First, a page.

Lots of people we meet at Communicating Europe+ work and write in English. I am constantly impressed with how well non-native speakers can use the language. But many people we work with express frustration with grammar rules that don’t seem to work, or with choosing the exact word that has the right nuance.
Help is at hand. In response to a large number of enquiries we have now put together a series of workshops to help people who are working with English as a second or third language.
Who is this for?
This workshop is for non-native English speaking people who have to write in English. You will need to be an advanced level speaker (at least C1 on the CEF scale).
The aim is to help you solve those grammar and word choice problems and also review those rules you learnt a long time ago. This workshop is useful if you have to write in English.
In part 1 we will look at
- Verb tenses – how the system works to sequence events
- Vocabulary – word partnerships – how words go together (or not)
- Punctuation – when to use commas, apostrophes, colons
- Common errors in English
Here are some questions that we have been tweeting out recently
Question 1. Why can I take the ‘fast’ train but not a ‘quick’ train?
Question 2. I cannot say ‘we ‘need some informations’ so why do people have lots of ‘trainings’?
Question 3. Some nouns are uncountable: for example ‘experience’ so can I tell you about my bad ‘experiences’?
Question 4. What are the differences between ‘some’ and ‘any’?
Question 5. What’s the ‘zero’ article and when do I use it?
Question 6. What’s the difference between ‘will’ and ‘going to’?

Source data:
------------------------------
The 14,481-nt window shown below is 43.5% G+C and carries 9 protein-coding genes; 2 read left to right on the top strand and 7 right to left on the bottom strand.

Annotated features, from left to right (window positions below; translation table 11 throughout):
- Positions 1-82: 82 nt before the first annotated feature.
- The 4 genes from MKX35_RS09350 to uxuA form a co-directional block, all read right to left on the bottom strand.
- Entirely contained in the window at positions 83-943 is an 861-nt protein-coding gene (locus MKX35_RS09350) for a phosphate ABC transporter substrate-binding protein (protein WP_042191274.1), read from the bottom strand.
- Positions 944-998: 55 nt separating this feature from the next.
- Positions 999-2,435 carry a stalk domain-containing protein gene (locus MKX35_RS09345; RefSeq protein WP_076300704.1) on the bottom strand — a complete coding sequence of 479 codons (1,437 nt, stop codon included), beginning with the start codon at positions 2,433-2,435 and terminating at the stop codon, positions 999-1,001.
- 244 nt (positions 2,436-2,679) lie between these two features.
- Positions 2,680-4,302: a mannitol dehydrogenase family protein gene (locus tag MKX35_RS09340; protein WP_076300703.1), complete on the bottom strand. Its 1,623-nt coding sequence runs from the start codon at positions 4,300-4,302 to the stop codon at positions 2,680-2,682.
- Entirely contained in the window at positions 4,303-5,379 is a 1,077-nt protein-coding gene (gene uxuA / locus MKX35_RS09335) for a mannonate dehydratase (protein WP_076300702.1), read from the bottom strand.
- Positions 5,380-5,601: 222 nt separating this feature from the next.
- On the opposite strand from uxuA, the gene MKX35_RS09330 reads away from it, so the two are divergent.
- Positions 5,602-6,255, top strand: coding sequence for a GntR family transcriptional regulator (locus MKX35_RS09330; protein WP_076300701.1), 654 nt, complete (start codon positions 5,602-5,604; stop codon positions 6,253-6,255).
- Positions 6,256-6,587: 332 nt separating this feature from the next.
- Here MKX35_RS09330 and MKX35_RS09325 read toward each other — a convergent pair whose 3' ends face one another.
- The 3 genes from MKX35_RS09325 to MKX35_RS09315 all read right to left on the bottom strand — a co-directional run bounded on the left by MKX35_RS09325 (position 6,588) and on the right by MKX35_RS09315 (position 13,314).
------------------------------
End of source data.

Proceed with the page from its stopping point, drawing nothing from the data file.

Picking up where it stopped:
Question 7. ‘She has been approving the budget’ – that doesn’t sound right. Why?
If you want to find out the answer to these questions (or think you might know) register for our half-day Use of English workshop on Tuesday 16 May (09.30 – 13.00).
The registration fee is €200 (+VAT) per person.
Andrew has worked in public relations and communications in the Brussels policy world for over 10 years. His background is in marketing, teaching and management.
He was forced to learn grammar at the tender age of 22 and qualified as a teacher with a Cambridge University Diploma in English Language Teaching (Dip TEFLA) in 1995. He taught English for the British Council in Asia and Europe. He devised writing courses and training materials for the British Council on effective writing.
He runs Communicating Europe+ and trains staff from EU institutions, governments, trade associations, NGOs, corporate public and communications agencies. Strangely enough he quite likes to explain grammar and syntax.
Join us on Tuesday 16 May 2017 from 09.30 – 13.00 for this half-day workshop
Venue: Rue de La Science, 14b, Brussels, 1040.